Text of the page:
Today, I chat with members from Richard Cory & The Sole Shakers, along with pictures for you to check out in this gallery here of the band performing along with our old friends in Folk Hogan and Max Pain & The Groovies.
Richard Cory & The Sole Shakers (Weazl, Richard Cory, Curtis Jackson & Javier Silva)
Gavin: Hey. everyone! First thing, tell us a little about yourselves.
Richard: We're rebels.
Weazl: I’ve been playing drums 14 years, 10 of which have been in bands; writing and performing. I have played in two Utah-based bands, Know Ur Roots and Merit Badge. I play in the SLCC jazz ensemble, marching band, and percussion ensemble. My three years in SLC have been great, and very influential musically.
Gavin: What got you interested in music, and who were some of your favorite acts and musical influences growing up?
Richard: I'd have to say music got me into music; it was like a magnetic force. My first CD was Blink-182 Dude Ranch. JJ Cale and Dan Auerbach have been two of my biggest influences as a songwriter.
Weazl: As a kid, I became interested in understanding what music was made of and meant by bands like Bad Religion, Nofx, Pantera, Metallica, Paul Simon, Rage Against The Machine, Weird Al Yankovich and the numerous musicals to which I was introduced.
Gavin: How did the four of you come together to form RC&TSS?
Richard: Our passion for music that we all share is what brought us all together as a band.
Weazl: What a long strange trip it's been.
Gavin: What was the big influence behind the blues-rock sound, and what was it like for you to hone that vibe into your own version?
Richard: It started with rock & roll, Jimi Hendrix, Clapton and The Doors. I soon dived right into the history and getting to the root of that sound I love so much. That's when I found the blues -- artists like Skip James and Howlin' Wolf. The way they were expressing themselves through their music was brilliant and I couldn't ignore it. I immersed myself in it. And that vibe became a big part of the way I did, and still do, express myself.
Weazl: As a percussionist, I get to build and outline the great songs that Richard Cory brings to the practice room. He brings that blues-rock influence and I get to go along for the ride.
Gavin: You've been a band for a while now. How has it been for you playing around the valley and gaining an audience?
Richard: The band as it is now has only been together for a few months. So, we are just scratching that surface and it feels great. The fans we have are the ones making it happen and spreading the word.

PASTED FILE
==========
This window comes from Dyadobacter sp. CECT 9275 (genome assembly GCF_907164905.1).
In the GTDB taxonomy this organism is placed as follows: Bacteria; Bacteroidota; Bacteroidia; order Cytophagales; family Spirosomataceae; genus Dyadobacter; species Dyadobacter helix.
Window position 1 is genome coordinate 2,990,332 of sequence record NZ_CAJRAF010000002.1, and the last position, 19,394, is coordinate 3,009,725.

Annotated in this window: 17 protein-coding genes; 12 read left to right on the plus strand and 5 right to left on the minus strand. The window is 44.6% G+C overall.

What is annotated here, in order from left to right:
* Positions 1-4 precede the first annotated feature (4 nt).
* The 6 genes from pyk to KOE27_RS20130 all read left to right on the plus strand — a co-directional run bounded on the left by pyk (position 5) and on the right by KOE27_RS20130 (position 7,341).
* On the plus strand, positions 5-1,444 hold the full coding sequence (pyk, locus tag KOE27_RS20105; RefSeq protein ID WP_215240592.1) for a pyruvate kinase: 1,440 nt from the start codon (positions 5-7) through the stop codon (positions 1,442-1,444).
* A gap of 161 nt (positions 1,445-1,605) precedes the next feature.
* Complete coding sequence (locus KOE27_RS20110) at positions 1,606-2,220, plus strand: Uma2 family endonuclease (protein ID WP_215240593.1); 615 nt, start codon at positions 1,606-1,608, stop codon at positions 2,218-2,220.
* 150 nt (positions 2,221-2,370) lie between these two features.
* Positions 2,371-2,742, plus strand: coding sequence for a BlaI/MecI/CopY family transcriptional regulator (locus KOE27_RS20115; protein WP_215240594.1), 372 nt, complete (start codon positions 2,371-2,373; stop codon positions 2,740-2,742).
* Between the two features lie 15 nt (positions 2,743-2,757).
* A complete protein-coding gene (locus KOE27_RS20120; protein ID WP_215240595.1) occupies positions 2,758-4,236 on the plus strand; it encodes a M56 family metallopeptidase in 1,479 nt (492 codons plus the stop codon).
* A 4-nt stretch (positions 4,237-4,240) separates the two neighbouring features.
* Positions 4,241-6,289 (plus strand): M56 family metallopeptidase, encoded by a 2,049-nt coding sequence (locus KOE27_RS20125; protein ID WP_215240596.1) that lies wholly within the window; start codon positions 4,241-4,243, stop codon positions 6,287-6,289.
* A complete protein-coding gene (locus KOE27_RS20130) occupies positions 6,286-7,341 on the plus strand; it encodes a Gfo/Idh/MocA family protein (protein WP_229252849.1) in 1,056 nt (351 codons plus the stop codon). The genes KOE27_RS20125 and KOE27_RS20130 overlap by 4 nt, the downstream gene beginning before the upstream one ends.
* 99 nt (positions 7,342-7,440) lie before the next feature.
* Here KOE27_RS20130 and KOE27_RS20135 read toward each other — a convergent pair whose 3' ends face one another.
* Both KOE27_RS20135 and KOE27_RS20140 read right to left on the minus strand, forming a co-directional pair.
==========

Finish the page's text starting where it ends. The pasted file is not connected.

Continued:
Gavin: Are you looking to record an album sometime soon, or are you mainly focused on playing gigs for now?
Richard: Definitely playing gigs and continuing to build our local fan base. You can never play enough gigs. You can always record.
Gavin: Down the road, are you looking to tour or will you stick to Utah for the time being?
Richard: We will be focusing on Utah for the most part, and in the future we definitely will tour.
Weazl: We plan to tour relentlessly the moment we have the material, time, and resources.
Gavin: Moving on to statewide stuff, what are your thoughts on the local music scene, both good and bad?
Richard: There is so much talent here in Utah and I am excited to get this band more involved in that. There are a lot of good bands here we are excited to share a stage with and get to know.
Gavin: Is there anything you believe could be done to make it more prominent?
Weazl: I’m not a market analyst, or a music expert. I do know that love, respect, and unity can accomplish any great thing.
Gavin: Not including yourselves, who are your favorite acts in the scene right now?
Richard: We don’t play favorites.
Weazl: Max Pain and The Groovies, Lucid 8, Lo-V ... there are so many.
Gavin: What's your opinion on the current airplay on community radio and how it affects local musicians?
Richard: I think it has become a lot more like commercial radio. Although they still support the local music, it seems it has been trumped by bigger names.
Gavin: What do you think of file sharing these days, both as musicians and a music lovers?
Richard: I think it is so awesome to be able to share like that. What is the point of making music if you don't want it to be shared and enjoyed?
Weazl: I think technology is slowly ruining the masses' idea of music. While file sharing allows the underground artists to reach more ears, it also perpetuates the musical status quo.
Gavin: What can we expect from all of you over the rest of this year and going into next?
Richard: Expect us the be fuckin' shit up in Salt Lake. So, be sure to check our Fb page for gigs and new tunes. We will be sure to keep the fans in the loop!
Weazl: Expect a fucking multitude of percussive strikes.
Gavin: Is there anything you'd like to plug or promote?
Richard: Coalatree Organics.
Weazl: I would like to mention a few names publicly — a huge shout out to Charlie and Coalatree Organics, Adam Danley, my good friend Josh Schmidt of Schitty Schmitty Productions and The Anonymous Creator in Phoenix, Arizona, Mark Davis and his entire film crew.
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